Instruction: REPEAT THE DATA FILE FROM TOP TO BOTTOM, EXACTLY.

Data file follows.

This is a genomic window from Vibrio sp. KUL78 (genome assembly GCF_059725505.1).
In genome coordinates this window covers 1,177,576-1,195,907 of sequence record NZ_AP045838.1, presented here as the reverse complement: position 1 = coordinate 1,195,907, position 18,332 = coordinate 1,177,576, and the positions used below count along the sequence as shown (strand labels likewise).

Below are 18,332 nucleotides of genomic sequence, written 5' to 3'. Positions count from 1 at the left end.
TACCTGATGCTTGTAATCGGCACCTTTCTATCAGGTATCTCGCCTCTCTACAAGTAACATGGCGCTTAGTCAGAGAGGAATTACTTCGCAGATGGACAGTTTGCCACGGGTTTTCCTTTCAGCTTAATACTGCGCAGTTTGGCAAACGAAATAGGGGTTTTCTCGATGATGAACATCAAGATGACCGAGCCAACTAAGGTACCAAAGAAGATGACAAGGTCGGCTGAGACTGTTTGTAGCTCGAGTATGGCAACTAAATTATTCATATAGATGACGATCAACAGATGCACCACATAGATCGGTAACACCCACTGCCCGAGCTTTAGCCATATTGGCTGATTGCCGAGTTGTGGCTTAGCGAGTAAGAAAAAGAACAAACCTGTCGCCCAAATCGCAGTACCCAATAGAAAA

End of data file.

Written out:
This is a genomic window from Vibrio sp. KUL78 (genome assembly GCF_059725505.1).
In genome coordinates this window covers 1,177,576-1,195,907 of sequence record NZ_AP045838.1, presented here as the reverse complement: position 1 = coordinate 1,195,907, position 18,332 = coordinate 1,177,576, and the positions used below count along the sequence as shown (strand labels likewise).

Below are 18,332 nucleotides of genomic sequence, written 5' to 3'. Positions count from 1 at the left end.
TACCTGATGCTTGTAATCGGCACCTTTCTATCAGGTATCTCGCCTCTCTACAAGTAACATGGCGCTTAGTCAGAGAGGAATTACTTCGCAGATGGACAGTTTGCCACGGGTTTTCCTTTCAGCTTAATACTGCGCAGTTTGGCAAACGAAATAGGGGTTTTCTCGATGATGAACATCAAGATGACCGAGCCAACTAAGGTACCAAAGAAGATGACAAGGTCGGCTGAGACTGTTTGTAGCTCGAGTATGGCAACTAAATTATTCATATAGATGACGATCAACAGATGCACCACATAGATCGGTAACACCCACTGCCCGAGCTTTAGCCATATTGGCTGATTGCCGAGTTGTGGCTTAGCGAGTAAGAAAAAGAACAAACCTGTCGCCCAAATCGCAGTACCCAATAGAAAA